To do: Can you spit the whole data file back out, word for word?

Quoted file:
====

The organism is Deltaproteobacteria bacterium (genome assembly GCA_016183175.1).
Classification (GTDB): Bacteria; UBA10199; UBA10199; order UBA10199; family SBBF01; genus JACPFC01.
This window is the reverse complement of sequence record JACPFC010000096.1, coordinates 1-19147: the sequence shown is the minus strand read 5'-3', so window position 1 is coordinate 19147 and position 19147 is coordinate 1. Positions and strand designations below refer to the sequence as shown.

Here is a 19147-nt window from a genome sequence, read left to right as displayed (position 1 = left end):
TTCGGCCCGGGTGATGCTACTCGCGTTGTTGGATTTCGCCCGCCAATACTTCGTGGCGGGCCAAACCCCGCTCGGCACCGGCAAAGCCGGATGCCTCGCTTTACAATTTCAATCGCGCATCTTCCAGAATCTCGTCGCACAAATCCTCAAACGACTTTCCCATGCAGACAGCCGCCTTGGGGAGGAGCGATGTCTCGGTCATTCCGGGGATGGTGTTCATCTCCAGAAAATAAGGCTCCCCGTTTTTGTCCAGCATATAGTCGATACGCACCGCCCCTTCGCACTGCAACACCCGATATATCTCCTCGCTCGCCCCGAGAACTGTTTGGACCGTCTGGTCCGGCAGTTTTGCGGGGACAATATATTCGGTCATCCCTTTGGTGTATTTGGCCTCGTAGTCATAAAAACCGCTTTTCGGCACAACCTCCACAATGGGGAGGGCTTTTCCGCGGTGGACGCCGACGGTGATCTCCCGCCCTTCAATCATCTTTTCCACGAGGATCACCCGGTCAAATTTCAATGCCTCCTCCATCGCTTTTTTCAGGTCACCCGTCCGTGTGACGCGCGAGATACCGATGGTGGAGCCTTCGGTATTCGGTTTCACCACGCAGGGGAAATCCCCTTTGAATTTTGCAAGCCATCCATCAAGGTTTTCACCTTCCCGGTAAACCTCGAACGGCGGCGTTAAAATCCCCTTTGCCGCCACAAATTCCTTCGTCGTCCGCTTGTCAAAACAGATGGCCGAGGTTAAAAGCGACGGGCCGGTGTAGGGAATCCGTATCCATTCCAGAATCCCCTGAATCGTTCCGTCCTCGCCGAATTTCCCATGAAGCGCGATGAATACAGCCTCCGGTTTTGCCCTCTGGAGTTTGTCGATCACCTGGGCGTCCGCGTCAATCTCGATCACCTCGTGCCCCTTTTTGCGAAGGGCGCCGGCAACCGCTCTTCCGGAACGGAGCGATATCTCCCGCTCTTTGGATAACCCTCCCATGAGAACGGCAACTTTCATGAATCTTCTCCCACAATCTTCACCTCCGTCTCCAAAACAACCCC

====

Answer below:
The organism is Deltaproteobacteria bacterium (genome assembly GCA_016183175.1).
Classification (GTDB): Bacteria; UBA10199; UBA10199; order UBA10199; family SBBF01; genus JACPFC01.
This window is the reverse complement of sequence record JACPFC010000096.1, coordinates 1-19147: the sequence shown is the minus strand read 5'-3', so window position 1 is coordinate 19147 and position 19147 is coordinate 1. Positions and strand designations below refer to the sequence as shown.

Here is a 19147-nt window from a genome sequence, read left to right as displayed (position 1 = left end):
TTCGGCCCGGGTGATGCTACTCGCGTTGTTGGATTTCGCCCGCCAATACTTCGTGGCGGGCCAAACCCCGCTCGGCACCGGCAAAGCCGGATGCCTCGCTTTACAATTTCAATCGCGCATCTTCCAGAATCTCGTCGCACAAATCCTCAAACGACTTTCCCATGCAGACAGCCGCCTTGGGGAGGAGCGATGTCTCGGTCATTCCGGGGATGGTGTTCATCTCCAGAAAATAAGGCTCCCCGTTTTTGTCCAGCATATAGTCGATACGCACCGCCCCTTCGCACTGCAACACCCGATATATCTCCTCGCTCGCCCCGAGAACTGTTTGGACCGTCTGGTCCGGCAGTTTTGCGGGGACAATATATTCGGTCATCCCTTTGGTGTATTTGGCCTCGTAGTCATAAAAACCGCTTTTCGGCACAACCTCCACAATGGGGAGGGCTTTTCCGCGGTGGACGCCGACGGTGATCTCCCGCCCTTCAATCATCTTTTCCACGAGGATCACCCGGTCAAATTTCAATGCCTCCTCCATCGCTTTTTTCAGGTCACCCGTCCGTGTGACGCGCGAGATACCGATGGTGGAGCCTTCGGTATTCGGTTTCACCACGCAGGGGAAATCCCCTTTGAATTTTGCAAGCCATCCATCAAGGTTTTCACCTTCCCGGTAAACCTCGAACGGCGGCGTTAAAATCCCCTTTGCCGCCACAAATTCCTTCGTCGTCCGCTTGTCAAAACAGATGGCCGAGGTTAAAAGCGACGGGCCGGTGTAGGGAATCCGTATCCATTCCAGAATCCCCTGAATCGTTCCGTCCTCGCCGAATTTCCCATGAAGCGCGATGAATACAGCCTCCGGTTTTGCCCTCTGGAGTTTGTCGATCACCTGGGCGTCCGCGTCAATCTCGATCACCTCGTGCCCCTTTTTGCGAAGGGCGCCGGCAACCGCTCTTCCGGAACGGAGCGATATCTCCCGCTCTTTGGATAACCCTCCCATGAGAACGGCAACTTTCATGAATCTTCTCCCACAATCTTCACCTCCGTCTCCAAAACAACCCC